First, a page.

18 Nonprofits Honored for Outstanding Taglines

Full tagline winner info here.

The Back Story: Great Taglines Promoting Good Causes

A nonprofit’s tagline is hands down the briefest, easiest and most effective way to communicate its identity and impact, or to lead its advocacy or fundraising campaign, program marketing or special event promotion.

But this high-impact, low-cost tactic is often overlooked or under-emphasized by nonprofits like yours. Our recent Nonprofit Messages Survey  showed just 29% of organizations like yours have a tagline that connects and spurs action.

The Nonprofit Tagline Awards program is designed to address this missed opportunity, and guide nonprofits to craft messages that do connect. And this year, for this first time, voters selected an advocacy campaign tagline award winner, in addition to the strongest organizational taglines, and fundraising campaign, program and special event taglines.

The 18 winners, listed below, were selected by more than 3,300 voters from 63 nonprofit tagline finalists identified by our expert panel of judges. The finalists were drawn from 1,400 tagline entries.

The organizations behind the winning taglines range from the regional (Elder Services of Worcester Area, Inc.) to the national (Wounded Warrior Project) and global (The TARA Project).
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Get free access today to the updated Online Tagline Database, with 5,000+ searchable taglines for your own message brainstorming, and the Nonprofit Tagline Report!

The report features more on the winning taglines plus:
  • The 10 Have-Tos for Successful Taglines
  • The 7 Deadly Sins – Examples of what not to do.

Award Winners

  • Organizational Taglines

    • Arts & Culture
      Organization: New Depot Players Community Theatre
      Tagline: Play Your Part
      This community theatre tagline uses a double entendre to invite supporters to take part by taking action (donating). It’s dramatic, and broadly accessible.
    • Association
      Organization: Indiana Association for Community Economic Development (IACED)
      Tagline: You Make a Difference…(We Make It Easier)
      IACED’s tagline cuts through the clutter as it conveys the value of membership, while giving subtle kudos to the community-focused work of member and prospect organizations.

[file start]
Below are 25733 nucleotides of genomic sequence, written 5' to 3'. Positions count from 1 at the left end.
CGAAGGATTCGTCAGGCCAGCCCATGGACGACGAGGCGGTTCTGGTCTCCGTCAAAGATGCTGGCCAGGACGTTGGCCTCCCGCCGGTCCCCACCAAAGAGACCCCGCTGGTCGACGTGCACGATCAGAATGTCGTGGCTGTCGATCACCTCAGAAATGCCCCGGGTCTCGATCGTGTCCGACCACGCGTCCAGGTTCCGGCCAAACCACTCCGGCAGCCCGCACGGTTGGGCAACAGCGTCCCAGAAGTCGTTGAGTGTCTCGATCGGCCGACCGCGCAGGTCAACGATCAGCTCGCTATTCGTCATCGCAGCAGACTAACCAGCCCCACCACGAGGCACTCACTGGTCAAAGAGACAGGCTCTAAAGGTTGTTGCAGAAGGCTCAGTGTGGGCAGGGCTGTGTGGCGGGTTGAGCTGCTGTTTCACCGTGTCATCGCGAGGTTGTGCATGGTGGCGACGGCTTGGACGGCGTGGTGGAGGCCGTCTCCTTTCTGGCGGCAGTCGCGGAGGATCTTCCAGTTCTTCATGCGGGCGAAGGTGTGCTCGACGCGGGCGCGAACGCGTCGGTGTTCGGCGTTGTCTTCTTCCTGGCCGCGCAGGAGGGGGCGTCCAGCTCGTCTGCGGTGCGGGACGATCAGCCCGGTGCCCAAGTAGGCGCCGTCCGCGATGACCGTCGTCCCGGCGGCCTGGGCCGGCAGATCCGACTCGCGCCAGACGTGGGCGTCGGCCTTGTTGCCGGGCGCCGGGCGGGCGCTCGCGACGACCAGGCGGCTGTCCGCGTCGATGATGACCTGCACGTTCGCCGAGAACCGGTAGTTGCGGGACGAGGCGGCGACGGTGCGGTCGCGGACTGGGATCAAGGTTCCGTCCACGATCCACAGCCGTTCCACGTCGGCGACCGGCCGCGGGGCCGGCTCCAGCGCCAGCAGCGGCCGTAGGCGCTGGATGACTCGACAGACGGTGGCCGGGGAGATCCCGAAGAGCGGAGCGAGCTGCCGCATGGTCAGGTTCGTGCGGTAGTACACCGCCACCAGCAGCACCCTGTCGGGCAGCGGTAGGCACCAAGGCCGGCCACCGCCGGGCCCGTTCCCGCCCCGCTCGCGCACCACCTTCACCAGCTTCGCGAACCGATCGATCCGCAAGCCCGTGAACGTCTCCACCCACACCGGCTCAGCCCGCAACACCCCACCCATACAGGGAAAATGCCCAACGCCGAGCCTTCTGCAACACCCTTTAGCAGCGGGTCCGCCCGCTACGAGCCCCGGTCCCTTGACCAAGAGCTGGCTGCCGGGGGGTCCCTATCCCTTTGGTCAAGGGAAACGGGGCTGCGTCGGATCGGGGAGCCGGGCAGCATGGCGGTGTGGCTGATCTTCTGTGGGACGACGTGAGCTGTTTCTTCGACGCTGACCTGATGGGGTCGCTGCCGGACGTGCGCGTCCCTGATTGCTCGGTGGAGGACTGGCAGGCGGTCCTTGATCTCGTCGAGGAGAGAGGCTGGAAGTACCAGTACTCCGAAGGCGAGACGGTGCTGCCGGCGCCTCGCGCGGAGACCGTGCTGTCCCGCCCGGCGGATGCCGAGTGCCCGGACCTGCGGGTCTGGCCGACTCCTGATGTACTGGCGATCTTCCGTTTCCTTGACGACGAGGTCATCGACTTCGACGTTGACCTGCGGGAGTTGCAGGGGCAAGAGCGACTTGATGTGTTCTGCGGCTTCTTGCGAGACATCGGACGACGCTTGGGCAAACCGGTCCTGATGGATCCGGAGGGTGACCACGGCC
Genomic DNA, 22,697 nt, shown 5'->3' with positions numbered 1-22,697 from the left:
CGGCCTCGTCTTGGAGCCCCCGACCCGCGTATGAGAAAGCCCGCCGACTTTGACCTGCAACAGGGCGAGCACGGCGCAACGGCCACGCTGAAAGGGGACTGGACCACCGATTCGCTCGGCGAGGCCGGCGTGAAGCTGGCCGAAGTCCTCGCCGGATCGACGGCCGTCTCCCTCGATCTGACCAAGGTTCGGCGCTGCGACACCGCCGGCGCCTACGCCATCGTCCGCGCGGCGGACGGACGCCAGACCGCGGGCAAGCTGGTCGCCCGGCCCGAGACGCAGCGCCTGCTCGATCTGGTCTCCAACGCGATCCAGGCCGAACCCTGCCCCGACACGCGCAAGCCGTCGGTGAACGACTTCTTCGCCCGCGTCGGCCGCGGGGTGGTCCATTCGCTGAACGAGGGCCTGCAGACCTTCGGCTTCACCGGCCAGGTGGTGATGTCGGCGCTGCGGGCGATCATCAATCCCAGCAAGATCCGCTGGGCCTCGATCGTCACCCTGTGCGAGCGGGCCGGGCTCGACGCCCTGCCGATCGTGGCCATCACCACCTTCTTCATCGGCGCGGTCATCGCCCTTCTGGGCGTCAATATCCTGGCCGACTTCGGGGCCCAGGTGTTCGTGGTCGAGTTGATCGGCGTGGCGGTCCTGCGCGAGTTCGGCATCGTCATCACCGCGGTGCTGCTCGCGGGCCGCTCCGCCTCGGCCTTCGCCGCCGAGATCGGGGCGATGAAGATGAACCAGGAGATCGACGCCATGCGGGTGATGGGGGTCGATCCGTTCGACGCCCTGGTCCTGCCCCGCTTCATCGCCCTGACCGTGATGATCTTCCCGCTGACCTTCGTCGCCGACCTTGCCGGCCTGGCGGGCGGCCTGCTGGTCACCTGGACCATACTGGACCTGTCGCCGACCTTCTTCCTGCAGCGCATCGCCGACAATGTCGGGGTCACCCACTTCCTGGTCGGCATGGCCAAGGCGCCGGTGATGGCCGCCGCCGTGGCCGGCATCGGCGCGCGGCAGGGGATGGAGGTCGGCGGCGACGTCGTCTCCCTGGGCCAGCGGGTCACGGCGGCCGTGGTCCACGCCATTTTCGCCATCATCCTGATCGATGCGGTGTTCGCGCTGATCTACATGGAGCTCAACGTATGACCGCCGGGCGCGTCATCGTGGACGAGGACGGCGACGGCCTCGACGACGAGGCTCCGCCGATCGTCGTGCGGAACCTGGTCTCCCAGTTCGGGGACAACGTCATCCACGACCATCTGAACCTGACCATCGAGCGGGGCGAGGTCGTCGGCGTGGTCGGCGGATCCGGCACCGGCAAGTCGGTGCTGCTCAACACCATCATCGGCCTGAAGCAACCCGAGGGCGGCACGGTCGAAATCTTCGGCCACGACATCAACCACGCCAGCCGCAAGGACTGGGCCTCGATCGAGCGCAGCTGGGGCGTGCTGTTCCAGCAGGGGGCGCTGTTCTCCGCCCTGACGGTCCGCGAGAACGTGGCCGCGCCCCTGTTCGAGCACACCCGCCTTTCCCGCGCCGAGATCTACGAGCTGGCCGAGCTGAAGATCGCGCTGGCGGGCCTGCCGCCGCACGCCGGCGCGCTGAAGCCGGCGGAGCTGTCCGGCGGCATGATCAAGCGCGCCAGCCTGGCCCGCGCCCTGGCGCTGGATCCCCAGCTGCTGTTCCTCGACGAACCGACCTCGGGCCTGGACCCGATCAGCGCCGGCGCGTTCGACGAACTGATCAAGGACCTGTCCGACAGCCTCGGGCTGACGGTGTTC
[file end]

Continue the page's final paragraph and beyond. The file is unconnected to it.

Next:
• Civic Benefit
      Organization: Wounded Warrior Project
      Tagline: The greatest casualty is being forgotten.
      This distinctive tagline from the Wounded Warrior Project provokes anger, compassion and a desire to help, in just six words. It’s an excellent example of a mission-driven tagline.
    • Education
      Organization: Librarians Without Borders
      Tagline: Putting information in the hands of the world
      This simple yet effective tagline from Librarians Without Borders leaves no doubt about the organization’s mission and commitment. It’s definitive, with a powerful economy of words.
    • Employment & Workforce Development
      Organization: Youth Express
      Tagline: Potential Meets Opportunity
      Youth Express’ emphatic tagline is an equation that adds up to perfection, telling a memorable story in just three words. It stops you in your tracks, makes you want to learn more and sticks with you afterwards. That’s the kind of potent nonprofit message every organization needs.
    • Environment
      Organization: Lake Champlain International (LCI)
      Tagline: Clean Water. Healthy Fish. Happy People.
      Lake Champlain International’s tagline highlights the value of its work and impact by connecting clean water with healthy wildlife and food, and satisfied swimmers and boaters. Such cause and effect is seldom so clearly articulated by environmentalists.

      .

      This tagline was created to bring the organization forward when its major fundraising event—the Father’s Day Fishing Derby—began to overshadow LCI’s overall mission and identity, says James Ehlers, executive director.

    • Faith-based & Spiritual Development
      Organization:The Jewish Federations of North America
      Tagline: The Strength of a People. The Power of Community.
      The work of faith-based organizations often operates on several planes at once, a challenge for any organization and its messages. Here, The Jewish Federations of North America delivers a tagline twinset that inspires Jewish pride and highlights the Federations’ role as reliable shepherds of that community power.
    • Grantmaking
      Organization: University of Hawaii Foundation
      Tagline: For our University, our Hawaii, our Future
      The University of Hawaii Foundation’s tagline thoroughly communicates the value of its work while evoking every Hawaiian’s typically loyal ties to this special place and its future. You hear the love!
    • Health & Sciences
      Organization: Community Food & Justice Coalition
      Tagline: Food for People, Not for Profit
      The Coalition surprises and engages hearts, minds and stomachs with this impassioned tagline urging the separations of corporations and food.
    • Human Services
      Organization: Elder Services of Worcester Area, Inc.
      Tagline: There’s no place like home
      This concise tagline tells Elder Services’ story succinctly and powerfully: It’s all about getting seniors and younger disable people the help they need to stay in their homes.